If there was one area where Crusader Kings II struggled, it was accessibility. From the start of its life back in early 2012 through until today, it has been a tough nut to crack thanks to the complexity of the experience it offers. The series is built around sandbox gameplay wherein you steer a powerful dynasty through history, but there are dozens of systems feeding into the simulation as well as some truly brain-melting succession laws that govern how the various characters progress. Any gains that might have been made over the years in terms of improved onboarding for newcomers have been somewhat held back by the steady stream of game-changing expansions that Paradox has put out. CK2 has been around for the best part of a decade, and to its credit, the game has never stood still. It is, however, starting to show its age, and the time for a new one is almost upon us. That's why we were invited to sit down with an early build of the CK2's royal successor and take an extended look at what traits have been passed down through the generations and which genetic defects have been left in the past.
We mentioned traits and genetics for a reason, and that's because Crusader Kings III isn't a role-playing game about being just one king or queen, it's about taking control of a whole family line and protecting your dynasty as you advance through history. You can do this in a variety of ways, but the general rule is you'll need support and power, and this can be done by being a competent ruler, naturally, but it can also be done via scheming, influence and pressure. To that end, there's a new 'hook' system that has you calling in and handing out favours in order to get what you want, and it seemed to work quite well, binding you more deeply to your entourage of followers. Royalty is a cut-throat business and as the years roll by you'll encounter a range of challenges, from political jousting and familial squabbling through to wars waged by the armies raised from your lands and paid for with gold reluctantly scraped from your coffers.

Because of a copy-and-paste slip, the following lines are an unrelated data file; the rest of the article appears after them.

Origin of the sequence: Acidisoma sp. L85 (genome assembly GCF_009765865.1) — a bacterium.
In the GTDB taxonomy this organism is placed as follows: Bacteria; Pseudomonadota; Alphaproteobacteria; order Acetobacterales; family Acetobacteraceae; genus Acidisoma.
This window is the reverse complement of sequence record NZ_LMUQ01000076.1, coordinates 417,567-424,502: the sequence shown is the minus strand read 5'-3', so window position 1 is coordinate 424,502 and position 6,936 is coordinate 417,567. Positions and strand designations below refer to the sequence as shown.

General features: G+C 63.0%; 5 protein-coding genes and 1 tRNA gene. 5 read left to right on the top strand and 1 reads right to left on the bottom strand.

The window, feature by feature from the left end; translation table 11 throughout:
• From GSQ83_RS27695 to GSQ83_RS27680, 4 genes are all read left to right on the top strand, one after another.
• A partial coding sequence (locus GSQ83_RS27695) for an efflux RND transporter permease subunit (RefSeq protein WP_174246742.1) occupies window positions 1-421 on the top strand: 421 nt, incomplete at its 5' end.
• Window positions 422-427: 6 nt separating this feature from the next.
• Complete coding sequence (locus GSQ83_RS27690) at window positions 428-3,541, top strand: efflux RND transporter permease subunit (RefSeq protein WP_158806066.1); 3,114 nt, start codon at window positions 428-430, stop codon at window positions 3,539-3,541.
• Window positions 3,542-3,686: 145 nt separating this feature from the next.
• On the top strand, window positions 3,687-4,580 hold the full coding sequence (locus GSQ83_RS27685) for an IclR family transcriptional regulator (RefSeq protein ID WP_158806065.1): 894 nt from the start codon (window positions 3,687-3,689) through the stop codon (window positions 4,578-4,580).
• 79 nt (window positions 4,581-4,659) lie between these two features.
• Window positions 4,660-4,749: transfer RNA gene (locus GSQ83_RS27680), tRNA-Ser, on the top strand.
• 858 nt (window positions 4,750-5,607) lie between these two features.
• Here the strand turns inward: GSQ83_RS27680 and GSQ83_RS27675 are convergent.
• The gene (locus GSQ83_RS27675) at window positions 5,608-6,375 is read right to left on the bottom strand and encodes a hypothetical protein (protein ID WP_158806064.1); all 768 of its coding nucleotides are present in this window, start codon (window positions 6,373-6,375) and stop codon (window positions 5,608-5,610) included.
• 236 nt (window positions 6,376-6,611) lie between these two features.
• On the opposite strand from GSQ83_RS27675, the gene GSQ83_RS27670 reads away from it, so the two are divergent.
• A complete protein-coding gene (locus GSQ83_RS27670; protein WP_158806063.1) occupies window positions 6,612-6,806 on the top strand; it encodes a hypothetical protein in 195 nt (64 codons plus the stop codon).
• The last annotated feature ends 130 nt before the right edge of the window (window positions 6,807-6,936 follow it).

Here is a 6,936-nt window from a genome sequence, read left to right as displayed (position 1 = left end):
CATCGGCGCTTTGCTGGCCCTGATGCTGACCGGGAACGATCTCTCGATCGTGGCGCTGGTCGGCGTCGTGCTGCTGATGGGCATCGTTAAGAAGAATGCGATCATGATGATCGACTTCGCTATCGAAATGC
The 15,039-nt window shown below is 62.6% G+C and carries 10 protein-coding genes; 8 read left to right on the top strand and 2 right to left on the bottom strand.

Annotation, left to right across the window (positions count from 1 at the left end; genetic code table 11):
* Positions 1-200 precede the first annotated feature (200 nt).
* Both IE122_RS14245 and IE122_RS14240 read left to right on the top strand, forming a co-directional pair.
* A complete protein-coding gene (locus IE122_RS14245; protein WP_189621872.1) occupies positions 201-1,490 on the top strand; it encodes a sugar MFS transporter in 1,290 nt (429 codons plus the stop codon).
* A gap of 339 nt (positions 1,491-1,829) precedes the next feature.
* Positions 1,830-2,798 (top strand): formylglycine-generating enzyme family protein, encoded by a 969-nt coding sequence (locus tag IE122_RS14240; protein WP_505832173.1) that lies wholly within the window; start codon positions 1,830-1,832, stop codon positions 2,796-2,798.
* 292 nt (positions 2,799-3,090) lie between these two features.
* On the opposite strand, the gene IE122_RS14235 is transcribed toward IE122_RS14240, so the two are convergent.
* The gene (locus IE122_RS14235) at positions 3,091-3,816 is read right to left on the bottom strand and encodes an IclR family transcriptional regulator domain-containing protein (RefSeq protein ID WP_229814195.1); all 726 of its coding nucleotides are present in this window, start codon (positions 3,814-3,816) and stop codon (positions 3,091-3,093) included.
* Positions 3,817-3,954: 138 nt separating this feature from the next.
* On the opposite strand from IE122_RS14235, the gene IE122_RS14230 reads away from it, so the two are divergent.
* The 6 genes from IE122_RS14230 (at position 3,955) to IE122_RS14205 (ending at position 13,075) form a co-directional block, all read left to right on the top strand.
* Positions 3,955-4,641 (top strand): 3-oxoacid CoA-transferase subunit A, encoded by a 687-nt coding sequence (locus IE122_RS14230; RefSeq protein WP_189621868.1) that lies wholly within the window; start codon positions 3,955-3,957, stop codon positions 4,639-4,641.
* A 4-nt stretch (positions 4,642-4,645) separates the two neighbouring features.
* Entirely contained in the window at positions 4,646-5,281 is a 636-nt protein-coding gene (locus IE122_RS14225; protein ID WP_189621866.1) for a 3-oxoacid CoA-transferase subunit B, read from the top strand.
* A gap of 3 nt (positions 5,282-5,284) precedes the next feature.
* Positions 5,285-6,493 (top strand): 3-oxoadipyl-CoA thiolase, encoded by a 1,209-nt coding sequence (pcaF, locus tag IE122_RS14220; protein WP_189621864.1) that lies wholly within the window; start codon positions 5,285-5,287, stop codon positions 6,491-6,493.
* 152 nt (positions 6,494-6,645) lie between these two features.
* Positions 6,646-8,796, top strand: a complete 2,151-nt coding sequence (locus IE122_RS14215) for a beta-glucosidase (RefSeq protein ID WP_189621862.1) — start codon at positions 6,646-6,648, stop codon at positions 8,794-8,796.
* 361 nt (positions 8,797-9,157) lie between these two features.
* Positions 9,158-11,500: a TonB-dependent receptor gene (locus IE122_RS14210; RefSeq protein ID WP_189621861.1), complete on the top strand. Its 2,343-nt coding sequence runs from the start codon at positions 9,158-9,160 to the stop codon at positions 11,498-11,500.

Yet before you can start a war with anyone you'll need to know how everything works, and that takes time. CK2 proved extremely popular despite its steep learning curve, but we still think the biggest challenge faced by its heir is getting new players into the heart of the experience and past a daunting layer of succession laws and political etiquette. One new feature that should make things much easier for newcomers is the encyclopedia that can be accessed when players hover over a keyword. This action opens up a pop-up window filled with relevant information that includes new keywords that can, in turn, reveal new pop-up windows. If you want to find out about a topic or law you can use this new system to easily explore its various intricacies.
The UI and placement of the various menus have been completely overhauled and, although it took us a little while to get to grips with the change, it quickly starts to make sense. After our time with the demo had ended we returned to CK2 so we could more directly compare the look and feel of the old UI and the difference between the two is night and day, with the older game looking suitably archaic when compared to its sleeker, more elegant offspring. A big part of this is the new visuals for the characters, which now dominate more of the screen and represent a huge improvement over the hand-drawn portraits of old. The new 3D character models are dynamic, and while each new game sees the characters starting out the same, any newly created children will be a blend of features drawn from their parents, with certain physical traits such as sickness also changing their appearance.
Naturally, the map has seen a significant upgrade, too. It's now much more detailed and scrolling out reveals a lovely-looking world map that we simply adored, while zooming in closer reveals new details and a more contemporary finish. It stretches from up near Iceland down to Africa and then over to India, with faiths and cultures from all over the world represented. Countries are made up of counties and these each have 'control' and 'development' levels that you need to keep an eye on, with a range of different buildings helping you to shape your realm to suit the situation you're facing. Once again there is a number of filters that the player can use to look at their surroundings with new eyes, and we found these especially useful as we played through our first game.